People of any age can be hurt in falls, but falling is certainly more of a concern for people age 65 and older, as this is the leading cause of injuries in this age group. Falling can result in painful bruises, broken bones, or even more serious injuries such as internal bleeding, brain damage, or death.
Falling can rattle the confidence of even the most independent seniors. Even falls that don’t result in injuries can create anxiety about the possibility of falling again.
Ways to Prevent Falling at Home
Below are some preventative measures seniors their families, and senior caregivers can take to reduce the risk of falling while at home.
Stay physically active
Maintain a regular exercise routine that focuses on improving balance and flexibility. Activities such as yoga, tai chi, qi gong, or other gentle exercises can improve reflex speed and agility. Another benefit of physical fitness is an increase in bone density, which protects them against fractures and breaks in case of a fall.
Keep your home clutter-free
Make sure your home is cleaned regularly to avoid clutter and trash from building up. A messy home is full of potential trip hazards. When things are in their proper place, it is much less likely that you’ll encounter unexpected obstacles in your path which could cause you to trip and fall.
Get your eyesight and hearing checked regularly
Staying up to date on your vision and hearing tests can make sure that you’re aware of potential obstacles in your home. Make sure you can hear your loved ones or senior caregiver by wearing hearing aids when needed. Keep your eyeglasses prescription current to make sure you can see your surroundings clearly. Your eyes and ears give you valuable information to keep you safe while going about your day.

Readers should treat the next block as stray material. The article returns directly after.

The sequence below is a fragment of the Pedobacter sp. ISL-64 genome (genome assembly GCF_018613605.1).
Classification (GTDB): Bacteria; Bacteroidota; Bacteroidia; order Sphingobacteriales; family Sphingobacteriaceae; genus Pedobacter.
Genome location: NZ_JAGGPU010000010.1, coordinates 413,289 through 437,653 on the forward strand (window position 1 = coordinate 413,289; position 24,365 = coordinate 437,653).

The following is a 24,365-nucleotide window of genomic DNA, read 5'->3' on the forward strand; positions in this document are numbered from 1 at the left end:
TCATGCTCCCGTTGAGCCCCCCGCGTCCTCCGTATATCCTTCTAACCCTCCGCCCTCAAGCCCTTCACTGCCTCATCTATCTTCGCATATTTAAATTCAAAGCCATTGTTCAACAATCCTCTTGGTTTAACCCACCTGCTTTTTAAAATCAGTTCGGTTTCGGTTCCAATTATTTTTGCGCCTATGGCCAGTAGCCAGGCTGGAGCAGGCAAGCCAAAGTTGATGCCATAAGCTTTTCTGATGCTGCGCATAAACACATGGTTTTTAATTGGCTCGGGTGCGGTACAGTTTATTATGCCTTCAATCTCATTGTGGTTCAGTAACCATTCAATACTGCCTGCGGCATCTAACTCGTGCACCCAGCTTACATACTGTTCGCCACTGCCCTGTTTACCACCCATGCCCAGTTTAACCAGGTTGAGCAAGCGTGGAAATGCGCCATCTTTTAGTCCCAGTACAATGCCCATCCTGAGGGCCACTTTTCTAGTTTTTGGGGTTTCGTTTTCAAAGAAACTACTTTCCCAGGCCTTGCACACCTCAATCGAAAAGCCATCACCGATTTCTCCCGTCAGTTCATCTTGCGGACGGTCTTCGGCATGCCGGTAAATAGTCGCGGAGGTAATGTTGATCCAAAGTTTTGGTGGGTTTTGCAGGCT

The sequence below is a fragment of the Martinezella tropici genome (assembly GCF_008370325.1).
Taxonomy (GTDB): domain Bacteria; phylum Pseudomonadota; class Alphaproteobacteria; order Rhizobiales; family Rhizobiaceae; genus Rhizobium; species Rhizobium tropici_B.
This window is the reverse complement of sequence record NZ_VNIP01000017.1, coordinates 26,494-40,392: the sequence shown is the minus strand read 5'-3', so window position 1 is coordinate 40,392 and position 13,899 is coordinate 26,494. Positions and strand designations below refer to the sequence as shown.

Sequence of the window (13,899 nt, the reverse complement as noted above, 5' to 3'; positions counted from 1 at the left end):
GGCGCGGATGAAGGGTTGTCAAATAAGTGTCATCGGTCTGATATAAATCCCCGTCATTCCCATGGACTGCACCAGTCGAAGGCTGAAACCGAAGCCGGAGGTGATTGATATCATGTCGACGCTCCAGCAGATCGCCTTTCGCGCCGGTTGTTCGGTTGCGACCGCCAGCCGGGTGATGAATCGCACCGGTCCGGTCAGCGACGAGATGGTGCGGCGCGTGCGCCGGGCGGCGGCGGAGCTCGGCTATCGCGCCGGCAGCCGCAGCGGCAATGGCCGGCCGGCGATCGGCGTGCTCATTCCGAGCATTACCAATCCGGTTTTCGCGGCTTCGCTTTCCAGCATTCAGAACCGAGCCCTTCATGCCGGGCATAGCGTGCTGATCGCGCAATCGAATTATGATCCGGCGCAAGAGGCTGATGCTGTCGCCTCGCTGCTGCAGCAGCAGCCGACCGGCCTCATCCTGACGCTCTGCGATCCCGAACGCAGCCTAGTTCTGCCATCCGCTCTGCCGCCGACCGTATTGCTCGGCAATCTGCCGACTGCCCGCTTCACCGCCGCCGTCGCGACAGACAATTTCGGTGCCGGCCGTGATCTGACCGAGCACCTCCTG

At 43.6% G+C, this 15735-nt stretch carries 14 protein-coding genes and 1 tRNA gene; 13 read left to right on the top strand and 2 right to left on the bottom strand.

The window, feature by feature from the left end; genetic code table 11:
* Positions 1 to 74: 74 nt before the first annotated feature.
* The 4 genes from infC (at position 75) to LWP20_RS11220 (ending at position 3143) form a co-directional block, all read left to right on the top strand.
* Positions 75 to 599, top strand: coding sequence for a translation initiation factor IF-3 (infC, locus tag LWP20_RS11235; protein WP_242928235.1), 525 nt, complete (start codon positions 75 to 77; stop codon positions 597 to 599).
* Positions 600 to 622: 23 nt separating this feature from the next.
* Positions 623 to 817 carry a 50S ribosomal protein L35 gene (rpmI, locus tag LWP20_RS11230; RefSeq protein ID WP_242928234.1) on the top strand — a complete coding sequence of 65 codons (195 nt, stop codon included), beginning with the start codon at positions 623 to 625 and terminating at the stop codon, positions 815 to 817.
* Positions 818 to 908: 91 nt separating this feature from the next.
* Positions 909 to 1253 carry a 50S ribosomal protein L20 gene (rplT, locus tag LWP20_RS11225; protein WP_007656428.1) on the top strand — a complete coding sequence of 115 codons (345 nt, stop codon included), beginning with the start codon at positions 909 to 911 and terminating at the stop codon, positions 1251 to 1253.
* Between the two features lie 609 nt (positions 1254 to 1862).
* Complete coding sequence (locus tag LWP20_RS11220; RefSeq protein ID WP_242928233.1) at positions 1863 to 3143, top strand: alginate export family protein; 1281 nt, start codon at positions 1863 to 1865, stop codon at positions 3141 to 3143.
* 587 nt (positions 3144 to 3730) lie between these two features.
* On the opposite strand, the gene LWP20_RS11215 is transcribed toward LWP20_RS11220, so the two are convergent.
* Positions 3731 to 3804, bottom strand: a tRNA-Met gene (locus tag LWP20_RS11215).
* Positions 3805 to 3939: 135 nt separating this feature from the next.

Install handrails and grip bars
All staircases in your home should have handrails that can help support your weight when using stairs becomes necessary. You can have high-quality grip bars installed in your shower and next to your toilet.
Add adequate lighting
Add brighter lightbulbs or additional lighting fixtures to safely illuminate your home. This is particularly important in stairwells and hallways, which are typically darker than the rest of the home. Make wayfinding at night safer by using night lights in the bedroom and bathroom.
If you live in a multi-level home, it is a good idea to live on one level when possible. A relative or senior caregiver can help you move furniture and personal items if you decide to consolidate your living space onto a single floor.
Know the side effects
Many types of medication, especially those designed to thin the blood and manage pain, can cause dizziness and light-headedness. Read the instructions carefully and tell your doctor about any other medications you are taking so they can be sure to avoid drug combinations that may be dangerous.
Alcohol can blur the vision, cause dizziness, affect balance, and slow the reaction time, all of which increase the risk for dangerous falls. It can also interact with prescribed medications, so be sure to know the effects of consuming alcohol while taking medications. When in doubt, opt for a non-alcoholic beverage to be safe.
Wear sensible shoes
Low-heeled, non-skid shoes with a rubber sole are the best choice for wearing around the house. Socks are slippery, as are hard-bottomed shoes and high heels.
Get up slowly
When standing up from a seated position, or beginning to walk from a standing position, do so slowly and deliberately. Changing position can cause lightheadedness, so give yourself time to adapt and ease in to the new situation.
If you or a loved one are in need of professional, personable home-based senior caregiver services in the Lafayette, LA, area, contact Home Instead at (337) 282-2350. Our compassionate and friendly home CAREGivers are trained in all facets of senior care, from meal preparation to bathing, to allow you or a senior loved one to remain in their home.